Business development companies (BDCs) offer several benefits to investors, including high dividend yields, low barriers to entry, and a focus on specific markets. Unlike traditional investment companies, BDCs are regulated investment companies.
High dividend yields
Business Development Companies, or BDCs, are a type of closed end investment company that invests in small and medium-sized businesses. They are similar to REITs (real estate investment trusts) in that they have a special tax status. Unlike ordinary corporations, BDCs do not pay corporate taxes, and they do not have to pay out profits to shareholders.
Although these types of investments have higher dividend yields than other asset classes, it is important to remember that they come with risks. Often, debt securities in a BDC portfolio have high credit risk, meaning that you are more likely to experience large price declines than in other types of assets.
If you choose to invest in business development companies, you will need to make sure that you are choosing a company that has a solid financial track record and can pay out a stable dividend. In addition, check for any equity stakes that you might want to take in the company.
Focus on certain markets
Identifying the best market for your product or service requires a bit of research. In this case, the best approach is to identify the niche markets that have proven demand for your offerings. For example, if your product or service primarily targets a specific age group, you will be able to garner an edge over the competition. If you are trying to enter the Australian market, your sales department can do the legwork for you. Once you’ve scoured the horizon for profitable prospects, your business development team can slap on some marketing savvy to make sure you don’t miss out on a lucrative deal.
As you would expect, identifying the right markets for your products or services takes time and money. To minimize those costs, you may want to consider one of two strategies.
Low barriers to entry
In business, barriers to entry can come in many forms. They can be structural or policy-based. But, they can also be innocent or intentional.
These barriers come in all shapes and sizes, from simple pricing practices to patents. And they can be caused by the very nature of the industry. A new entrant can have a huge advantage if it can produce a product or service that customers can’t get anywhere else.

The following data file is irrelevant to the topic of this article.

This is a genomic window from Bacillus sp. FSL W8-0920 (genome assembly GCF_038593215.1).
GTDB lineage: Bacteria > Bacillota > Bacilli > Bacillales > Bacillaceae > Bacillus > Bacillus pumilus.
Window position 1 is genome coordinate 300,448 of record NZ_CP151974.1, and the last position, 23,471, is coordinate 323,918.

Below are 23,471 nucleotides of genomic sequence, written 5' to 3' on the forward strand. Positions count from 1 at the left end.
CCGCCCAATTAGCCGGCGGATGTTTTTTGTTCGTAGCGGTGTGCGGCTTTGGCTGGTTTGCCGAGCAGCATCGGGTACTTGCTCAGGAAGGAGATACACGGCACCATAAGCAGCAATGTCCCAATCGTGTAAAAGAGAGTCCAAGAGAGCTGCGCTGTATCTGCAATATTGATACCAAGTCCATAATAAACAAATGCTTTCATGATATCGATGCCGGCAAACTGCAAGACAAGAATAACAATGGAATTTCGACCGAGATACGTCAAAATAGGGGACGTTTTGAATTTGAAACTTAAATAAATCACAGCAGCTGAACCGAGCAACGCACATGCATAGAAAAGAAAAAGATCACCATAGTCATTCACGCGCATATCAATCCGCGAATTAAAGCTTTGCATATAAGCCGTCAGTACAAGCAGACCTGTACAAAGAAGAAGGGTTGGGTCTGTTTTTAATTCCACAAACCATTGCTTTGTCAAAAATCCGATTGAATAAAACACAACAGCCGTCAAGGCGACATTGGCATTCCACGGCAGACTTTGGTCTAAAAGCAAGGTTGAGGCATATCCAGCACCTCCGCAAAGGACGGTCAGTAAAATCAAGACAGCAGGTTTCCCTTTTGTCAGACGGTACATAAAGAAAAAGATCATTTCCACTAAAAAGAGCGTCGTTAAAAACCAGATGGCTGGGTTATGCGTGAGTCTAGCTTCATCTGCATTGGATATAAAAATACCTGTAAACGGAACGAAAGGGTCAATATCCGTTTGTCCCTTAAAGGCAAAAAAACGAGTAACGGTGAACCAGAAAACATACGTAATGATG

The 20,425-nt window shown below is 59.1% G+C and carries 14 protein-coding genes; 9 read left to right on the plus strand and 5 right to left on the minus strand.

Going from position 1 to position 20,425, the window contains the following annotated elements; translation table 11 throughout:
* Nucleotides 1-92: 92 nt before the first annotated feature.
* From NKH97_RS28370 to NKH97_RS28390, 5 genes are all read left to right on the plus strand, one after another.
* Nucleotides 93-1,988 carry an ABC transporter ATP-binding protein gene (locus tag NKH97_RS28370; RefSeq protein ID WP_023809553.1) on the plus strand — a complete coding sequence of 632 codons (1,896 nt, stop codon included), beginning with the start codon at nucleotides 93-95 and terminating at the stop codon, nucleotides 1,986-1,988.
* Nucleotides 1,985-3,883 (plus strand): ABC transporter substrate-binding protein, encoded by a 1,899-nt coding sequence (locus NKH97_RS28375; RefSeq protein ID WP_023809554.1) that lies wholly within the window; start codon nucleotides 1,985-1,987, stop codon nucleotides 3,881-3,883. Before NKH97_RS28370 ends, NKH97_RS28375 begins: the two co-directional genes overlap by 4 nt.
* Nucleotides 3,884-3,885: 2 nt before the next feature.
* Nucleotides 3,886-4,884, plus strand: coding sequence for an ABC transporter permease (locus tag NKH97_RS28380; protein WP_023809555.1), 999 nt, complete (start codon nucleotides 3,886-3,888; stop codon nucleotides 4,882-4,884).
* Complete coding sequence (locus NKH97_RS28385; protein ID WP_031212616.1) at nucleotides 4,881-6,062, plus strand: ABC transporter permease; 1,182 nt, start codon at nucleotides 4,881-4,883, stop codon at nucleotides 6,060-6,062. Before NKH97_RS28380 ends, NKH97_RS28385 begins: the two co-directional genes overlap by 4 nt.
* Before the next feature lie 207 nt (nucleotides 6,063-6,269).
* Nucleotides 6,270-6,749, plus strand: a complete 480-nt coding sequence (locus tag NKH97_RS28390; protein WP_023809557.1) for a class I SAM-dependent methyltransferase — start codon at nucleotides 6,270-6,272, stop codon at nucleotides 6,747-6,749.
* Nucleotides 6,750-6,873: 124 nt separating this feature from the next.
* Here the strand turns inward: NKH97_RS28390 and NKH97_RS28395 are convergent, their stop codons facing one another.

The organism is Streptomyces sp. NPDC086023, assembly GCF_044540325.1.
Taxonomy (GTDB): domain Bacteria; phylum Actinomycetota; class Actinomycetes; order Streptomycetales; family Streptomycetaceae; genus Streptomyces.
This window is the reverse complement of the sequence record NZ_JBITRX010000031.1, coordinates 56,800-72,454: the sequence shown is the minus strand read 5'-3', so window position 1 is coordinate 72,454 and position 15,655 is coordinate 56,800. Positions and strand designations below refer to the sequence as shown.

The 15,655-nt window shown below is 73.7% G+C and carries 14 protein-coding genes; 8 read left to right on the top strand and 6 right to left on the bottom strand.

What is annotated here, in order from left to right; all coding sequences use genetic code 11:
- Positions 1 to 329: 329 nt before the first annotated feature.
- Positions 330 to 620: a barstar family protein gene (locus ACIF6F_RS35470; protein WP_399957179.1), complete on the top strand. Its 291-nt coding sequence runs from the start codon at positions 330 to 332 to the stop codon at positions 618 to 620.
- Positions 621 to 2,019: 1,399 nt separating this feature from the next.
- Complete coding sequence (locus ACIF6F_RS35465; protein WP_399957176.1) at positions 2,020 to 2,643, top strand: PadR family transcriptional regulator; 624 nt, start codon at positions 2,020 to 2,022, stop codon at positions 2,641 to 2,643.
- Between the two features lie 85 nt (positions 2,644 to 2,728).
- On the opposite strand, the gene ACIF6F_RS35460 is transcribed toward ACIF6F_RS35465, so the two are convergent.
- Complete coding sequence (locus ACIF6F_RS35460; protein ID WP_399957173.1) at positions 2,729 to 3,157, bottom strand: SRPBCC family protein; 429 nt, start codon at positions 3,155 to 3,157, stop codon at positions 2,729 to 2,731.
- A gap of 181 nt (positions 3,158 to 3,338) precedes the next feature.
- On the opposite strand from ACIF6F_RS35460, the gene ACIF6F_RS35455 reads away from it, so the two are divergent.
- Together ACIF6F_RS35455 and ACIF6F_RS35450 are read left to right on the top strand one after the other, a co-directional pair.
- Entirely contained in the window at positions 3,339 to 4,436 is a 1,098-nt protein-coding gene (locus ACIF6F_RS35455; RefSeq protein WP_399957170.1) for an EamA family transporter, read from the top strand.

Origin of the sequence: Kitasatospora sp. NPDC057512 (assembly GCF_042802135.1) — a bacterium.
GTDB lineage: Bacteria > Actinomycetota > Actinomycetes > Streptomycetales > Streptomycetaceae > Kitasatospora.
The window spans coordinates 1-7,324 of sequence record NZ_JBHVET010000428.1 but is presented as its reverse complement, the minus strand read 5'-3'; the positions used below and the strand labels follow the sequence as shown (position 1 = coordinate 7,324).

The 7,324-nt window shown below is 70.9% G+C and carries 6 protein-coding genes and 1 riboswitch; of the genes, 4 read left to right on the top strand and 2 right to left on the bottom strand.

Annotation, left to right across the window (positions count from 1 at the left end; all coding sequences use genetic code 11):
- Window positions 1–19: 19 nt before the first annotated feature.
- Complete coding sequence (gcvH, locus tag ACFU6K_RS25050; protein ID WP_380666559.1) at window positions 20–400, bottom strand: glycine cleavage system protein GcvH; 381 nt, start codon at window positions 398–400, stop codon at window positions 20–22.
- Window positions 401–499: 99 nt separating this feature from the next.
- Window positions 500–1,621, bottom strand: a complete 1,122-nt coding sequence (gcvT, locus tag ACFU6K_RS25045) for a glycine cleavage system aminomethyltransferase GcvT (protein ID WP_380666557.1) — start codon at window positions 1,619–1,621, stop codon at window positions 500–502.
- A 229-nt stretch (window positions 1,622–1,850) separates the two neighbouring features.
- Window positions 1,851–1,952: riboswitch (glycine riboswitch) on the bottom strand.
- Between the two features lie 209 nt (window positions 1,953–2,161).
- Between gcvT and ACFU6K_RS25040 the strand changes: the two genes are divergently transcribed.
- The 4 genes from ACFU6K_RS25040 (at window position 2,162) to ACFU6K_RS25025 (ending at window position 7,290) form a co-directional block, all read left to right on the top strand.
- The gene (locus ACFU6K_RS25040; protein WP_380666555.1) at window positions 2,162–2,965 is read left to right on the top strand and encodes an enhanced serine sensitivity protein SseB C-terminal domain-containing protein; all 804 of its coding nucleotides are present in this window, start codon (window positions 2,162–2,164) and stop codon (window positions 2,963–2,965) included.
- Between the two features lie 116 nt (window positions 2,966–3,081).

However, a low barrier to entry isn’t always good. For instance, an oligopoly, which is a group of related large companies that produce similar products or services, can be difficult for a new entrant to break into.
Other strategic barriers to entry include a firm’s high spending on advertising. Also, the age and size of the dominant players in a market can be a barrier to entry.
Regulated Investment Companies (RICs)
Regulated Investment Companies (RICs) are a type of business development company. They have a portfolio of investments that meet mandated diversification requirements. They are not grantor trusts, and their income is passed through to shareholders. In most cases, RICs don’t pay federal income taxes on distributions, and they can avoid double taxation by deducting dividends paid out to shareholders. However, the Internal Revenue Service may impose an excise tax on regulated investment companies.
RICs can pass through many tax-exempt interest and capital gain items. For example, RICs can distribute dividends that qualify for long-term capital gains rates. Likewise, they can pass through tax-credit bonds to shareholders. Additionally, RICs can pass through exclusions from the taxation of interest income, and foreign tax credits.
A regulated investment company must make a timely election to be treated as a RIC. It must also satisfy the minimum distribution rules. Regulations require a RIC to distribute 90% of its net investment income. It must also distribute net short-term capital gains.
Middle-market financing is the metaphorical bread and butter of a BDC
The middle-market financing sector is one of the most lucrative areas for BDCs to participate in. Companies that fall under the category can enjoy significant returns, but they do come with a few risks.
In recent years, new BDCs have stepped up to fill the lending gap left by the financial crisis. These companies are tasked with raising capital to invest in and finance middle-market growth companies.
There are three main sources of capital. These include equity offerings, management buyouts and borrowed funds. Each of these is a different animal, and investors must understand which one is right for them. For example, BDCs commonly take a long-term loan at a low fixed rate, a feature that reduces the risk for the company and its investors. But these companies are also at risk for interest rate volatility. If rates rise, the company could be less profitable and the revenue generated by debt service payments could be reduced.